Some folks will be tempted to say that all of these points can be argued. This is certainly true. We can even argue the point that the Earth is round if we feel it would be worth our energy. Yes, everything can be argued, but it will be hard for us to work together if we can’t come to some mutual agreement around our core values as a country. We have to agree there is ground to stand on in order to stand together. This requires civil conversation without winners and losers, not argument.
People don’t like to consider this, but I suspect another major factor in our divide today is a reaction to the sea change that happened with the last administration. The election of a Black man with a strong social justice bent was deeply disturbing to more Americans than we might like to admit. A significant portion of our country is grieving a perceived loss of respect for and trust in authority, tradition, and historic institutions.
Sure, change can be uncomfortable. The questioning of what has been familiar is unsettling. But, change is inevitable and without it we cannot grow and evolve. I only hope that we can dare to peer beyond our small selves and see the bigger picture. My wish is that we will tap into our humility and begin to really listen to one another. After all, as it has been said, together we stand, divided we fall.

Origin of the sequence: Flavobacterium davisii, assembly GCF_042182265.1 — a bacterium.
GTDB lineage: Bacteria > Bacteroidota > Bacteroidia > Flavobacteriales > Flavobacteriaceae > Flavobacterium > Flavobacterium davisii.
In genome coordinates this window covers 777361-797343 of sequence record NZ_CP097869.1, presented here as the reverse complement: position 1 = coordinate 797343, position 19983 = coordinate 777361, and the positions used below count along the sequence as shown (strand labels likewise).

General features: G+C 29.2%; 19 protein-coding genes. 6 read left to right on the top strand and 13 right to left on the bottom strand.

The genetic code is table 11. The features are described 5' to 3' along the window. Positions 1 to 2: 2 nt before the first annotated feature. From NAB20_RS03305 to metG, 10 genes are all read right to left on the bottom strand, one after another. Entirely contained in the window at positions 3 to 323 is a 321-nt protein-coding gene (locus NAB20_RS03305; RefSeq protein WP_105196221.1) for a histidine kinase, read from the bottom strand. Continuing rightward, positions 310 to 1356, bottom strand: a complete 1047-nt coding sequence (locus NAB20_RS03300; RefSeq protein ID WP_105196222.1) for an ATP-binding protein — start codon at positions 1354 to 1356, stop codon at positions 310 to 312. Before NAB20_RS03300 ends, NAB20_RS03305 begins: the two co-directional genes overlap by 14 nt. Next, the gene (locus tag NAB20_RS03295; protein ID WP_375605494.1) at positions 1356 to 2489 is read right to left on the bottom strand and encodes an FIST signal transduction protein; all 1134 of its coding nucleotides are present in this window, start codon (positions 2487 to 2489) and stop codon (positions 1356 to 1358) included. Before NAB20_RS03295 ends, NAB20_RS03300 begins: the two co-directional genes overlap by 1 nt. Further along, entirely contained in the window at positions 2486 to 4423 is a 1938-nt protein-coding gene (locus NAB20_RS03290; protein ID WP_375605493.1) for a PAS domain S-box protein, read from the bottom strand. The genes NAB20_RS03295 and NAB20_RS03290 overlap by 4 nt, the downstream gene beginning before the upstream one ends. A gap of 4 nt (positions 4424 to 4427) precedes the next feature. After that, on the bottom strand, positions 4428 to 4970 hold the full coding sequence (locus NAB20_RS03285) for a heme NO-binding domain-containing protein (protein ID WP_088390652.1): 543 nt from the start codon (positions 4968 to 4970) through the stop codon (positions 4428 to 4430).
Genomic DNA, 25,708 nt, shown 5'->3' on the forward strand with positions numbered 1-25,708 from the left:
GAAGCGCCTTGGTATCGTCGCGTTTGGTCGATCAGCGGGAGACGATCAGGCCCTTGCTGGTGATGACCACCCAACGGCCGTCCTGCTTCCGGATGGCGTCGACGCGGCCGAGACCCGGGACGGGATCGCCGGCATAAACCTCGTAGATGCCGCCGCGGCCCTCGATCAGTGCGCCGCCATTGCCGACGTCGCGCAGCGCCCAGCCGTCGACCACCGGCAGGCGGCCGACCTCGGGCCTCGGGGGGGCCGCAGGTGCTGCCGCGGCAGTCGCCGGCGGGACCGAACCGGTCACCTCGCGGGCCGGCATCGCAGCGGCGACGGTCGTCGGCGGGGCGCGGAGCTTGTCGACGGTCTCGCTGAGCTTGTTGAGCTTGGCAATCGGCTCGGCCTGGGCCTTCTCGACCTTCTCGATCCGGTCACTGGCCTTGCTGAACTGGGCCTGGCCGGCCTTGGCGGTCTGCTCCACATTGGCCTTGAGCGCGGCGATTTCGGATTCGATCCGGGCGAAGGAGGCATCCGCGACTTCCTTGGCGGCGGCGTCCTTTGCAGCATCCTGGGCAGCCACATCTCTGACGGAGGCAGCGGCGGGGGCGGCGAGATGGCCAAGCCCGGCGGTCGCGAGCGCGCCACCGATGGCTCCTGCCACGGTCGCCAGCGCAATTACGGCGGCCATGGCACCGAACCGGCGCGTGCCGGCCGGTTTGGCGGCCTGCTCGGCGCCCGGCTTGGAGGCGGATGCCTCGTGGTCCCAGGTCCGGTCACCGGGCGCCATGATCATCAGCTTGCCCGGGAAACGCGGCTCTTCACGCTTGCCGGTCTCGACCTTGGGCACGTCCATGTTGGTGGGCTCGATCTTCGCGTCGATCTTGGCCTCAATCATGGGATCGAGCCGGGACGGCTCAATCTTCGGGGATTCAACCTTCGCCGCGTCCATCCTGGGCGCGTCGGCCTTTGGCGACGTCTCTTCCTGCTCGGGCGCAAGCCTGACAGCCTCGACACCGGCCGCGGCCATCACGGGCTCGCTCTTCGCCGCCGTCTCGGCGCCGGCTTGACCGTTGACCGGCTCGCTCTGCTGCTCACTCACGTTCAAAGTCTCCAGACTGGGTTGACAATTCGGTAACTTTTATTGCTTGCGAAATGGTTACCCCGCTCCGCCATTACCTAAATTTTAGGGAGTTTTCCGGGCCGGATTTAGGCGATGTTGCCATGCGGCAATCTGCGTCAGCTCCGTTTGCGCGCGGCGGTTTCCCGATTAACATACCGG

- United Nations Report of the Special Rapporteur on Extreme Poverty and Human Rights on his Mission to the United States of America
- Council on Foreign Relations: Trump’s Foreign Policy Moments 2017-2018
- Glied, S., Ma, S. & Borja, A. Effect of the Affordable Care Act on Health Care Access. May 2017.
- Harvard Business Review July/August 2017: Globalization in the Age of Trump
- Human Rights Watch: World Report 2018 – United States
- Khan Academy: The benefits and costs of US environmental laws
- National Geographic July 2018: A Running List of How Trump Is Changing the Environment
- New Yorker June 2018: The Trump Administration Is Completely Unraveling the U.S. Asylum System
- PBS News Hour May 2018: Even without border wall funding, Trump has reshaped immigration policy
- The Guardian 8/23/2017: Charlottesville: United Nations warns US over ‘alarming’ racism
- Wikipedia: Foreign Policy of the Donald Trump Administration